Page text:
When hand-washing disciplines are good, and closely supervised – with the availability of strong disciplinary sanctions – results tend to improve, but sometimes only marginally. In field tests I carried out, our best results came when, in addition to hand-washing routines, we also carried out concurrent disinfection of hand contact surfaces.
One should also note that there is a downside to over-frequent hand washing in that it denatures the skin and provides more and better harbourage for transient pathogens, especially when the skin is kept wet or improperly dried. And if over-enthusiastic washing gives rise to skin damage and discomfort, personnel may be unwilling to continue a regime.
The best option, therefore, might be to wash sparingly, as necessary, making efforts to keep the skin dry and in good condition. In terms of overall results, drying the hands carefully is as important as the washing process. It is then important to adopt aseptic techniques, i.e., the learned behaviour of avoiding touching eyes, nose or mouth, or fingering potentially contaminated surfaces.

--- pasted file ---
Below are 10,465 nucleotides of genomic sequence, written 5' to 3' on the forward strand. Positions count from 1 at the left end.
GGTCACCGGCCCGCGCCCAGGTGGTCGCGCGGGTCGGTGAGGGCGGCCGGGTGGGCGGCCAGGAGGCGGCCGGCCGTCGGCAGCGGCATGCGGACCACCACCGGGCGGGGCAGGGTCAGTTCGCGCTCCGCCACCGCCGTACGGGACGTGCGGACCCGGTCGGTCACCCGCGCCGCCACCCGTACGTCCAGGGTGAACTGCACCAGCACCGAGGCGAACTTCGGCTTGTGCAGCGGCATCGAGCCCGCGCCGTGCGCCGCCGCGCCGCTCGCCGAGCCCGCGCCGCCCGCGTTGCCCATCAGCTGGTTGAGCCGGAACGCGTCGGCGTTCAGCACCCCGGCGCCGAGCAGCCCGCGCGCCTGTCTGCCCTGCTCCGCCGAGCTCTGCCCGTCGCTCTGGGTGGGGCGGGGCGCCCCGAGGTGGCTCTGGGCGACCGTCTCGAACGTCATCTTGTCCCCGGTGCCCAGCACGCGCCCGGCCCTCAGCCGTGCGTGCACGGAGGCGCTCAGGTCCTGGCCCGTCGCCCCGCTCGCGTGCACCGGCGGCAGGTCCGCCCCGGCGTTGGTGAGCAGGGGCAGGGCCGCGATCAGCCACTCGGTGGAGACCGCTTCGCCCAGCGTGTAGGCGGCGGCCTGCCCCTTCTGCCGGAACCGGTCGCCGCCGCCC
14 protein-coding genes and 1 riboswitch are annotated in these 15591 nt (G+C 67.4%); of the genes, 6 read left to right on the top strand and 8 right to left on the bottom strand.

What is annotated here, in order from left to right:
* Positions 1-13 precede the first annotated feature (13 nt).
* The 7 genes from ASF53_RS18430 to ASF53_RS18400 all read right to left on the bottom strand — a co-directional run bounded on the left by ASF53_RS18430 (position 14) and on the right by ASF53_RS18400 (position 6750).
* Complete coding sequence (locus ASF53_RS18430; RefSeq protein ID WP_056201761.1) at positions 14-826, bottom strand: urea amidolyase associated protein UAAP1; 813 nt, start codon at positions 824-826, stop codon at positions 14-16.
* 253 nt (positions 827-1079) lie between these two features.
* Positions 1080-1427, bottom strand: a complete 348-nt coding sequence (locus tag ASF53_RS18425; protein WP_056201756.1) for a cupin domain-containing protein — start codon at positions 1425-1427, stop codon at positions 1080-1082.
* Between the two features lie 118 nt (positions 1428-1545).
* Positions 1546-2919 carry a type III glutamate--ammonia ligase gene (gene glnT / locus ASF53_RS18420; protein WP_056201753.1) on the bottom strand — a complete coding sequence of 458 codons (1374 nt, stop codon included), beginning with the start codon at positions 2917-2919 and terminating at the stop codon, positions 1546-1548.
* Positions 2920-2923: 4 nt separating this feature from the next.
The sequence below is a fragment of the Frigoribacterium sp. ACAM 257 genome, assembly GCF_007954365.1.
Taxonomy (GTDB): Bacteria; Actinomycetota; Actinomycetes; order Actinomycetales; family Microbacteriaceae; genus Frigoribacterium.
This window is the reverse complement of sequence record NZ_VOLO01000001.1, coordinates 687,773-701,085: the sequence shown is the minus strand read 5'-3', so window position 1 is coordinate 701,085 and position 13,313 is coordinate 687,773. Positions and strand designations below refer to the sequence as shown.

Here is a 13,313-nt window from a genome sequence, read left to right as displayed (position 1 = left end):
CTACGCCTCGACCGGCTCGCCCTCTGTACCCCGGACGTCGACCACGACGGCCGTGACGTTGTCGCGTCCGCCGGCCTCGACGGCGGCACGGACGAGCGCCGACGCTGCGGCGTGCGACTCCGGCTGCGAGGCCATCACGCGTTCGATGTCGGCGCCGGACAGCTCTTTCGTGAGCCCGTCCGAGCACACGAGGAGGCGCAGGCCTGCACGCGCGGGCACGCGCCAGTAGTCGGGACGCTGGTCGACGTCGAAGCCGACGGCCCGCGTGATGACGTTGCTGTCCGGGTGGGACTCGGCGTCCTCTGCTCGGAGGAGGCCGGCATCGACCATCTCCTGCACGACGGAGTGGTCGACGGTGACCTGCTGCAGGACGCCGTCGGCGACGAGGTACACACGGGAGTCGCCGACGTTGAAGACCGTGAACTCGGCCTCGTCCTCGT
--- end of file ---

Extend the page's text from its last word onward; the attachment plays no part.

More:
This is actually reflected in the current advice from Public Health England. It offers a six-point guide, starting with a warning to cover your mouth and nose with a tissue or your sleeve (not your hands) when you cough or sneeze. Secondly, when dealing with the tissue, they offer a slogan “Catch it, Bin it, Kill it”. The tissues should be binned straight away.
The advice goes on to encompass the avoidance of close contact with people who are unwell and only then do we come to the Johnsonian requirement to “wash your hands with soap and water often”, using hand sanitiser gel if soap and water are not available.
But the guidance goes on to suggest cleaning and disinfection of frequently touched objects and surfaces (the so-called hand contact surfaces). This must include items such as shared computer keyboards and static telephones, as well as the more obvious things such as door handles, handrails and counter tops.
Finally, the advice wraps up by cautioning people not to touch their eyes, nose or mouth if hands are not clean – the adoption of what are known as aseptic techniques.
Taken as a whole, this is good advice. You will note that it covers my points of adopting aseptic techniques and disinfecting hand contact surfaces. In the context, hand washing is only one precaution. It is not necessarily the most important and, as I point out, may only be effective in concert with other measures. The protection afforded is the sum of its parts.
To over-emphasise hand washing, as the main safeguard – as Johnson did – is actually quite misleading, possibly giving a false sense of security. In a hospital environment, for instance, hand washing is of almost no value unless simultaneously, you are carrying out an extensive programme of concurrent hand contact disinfection.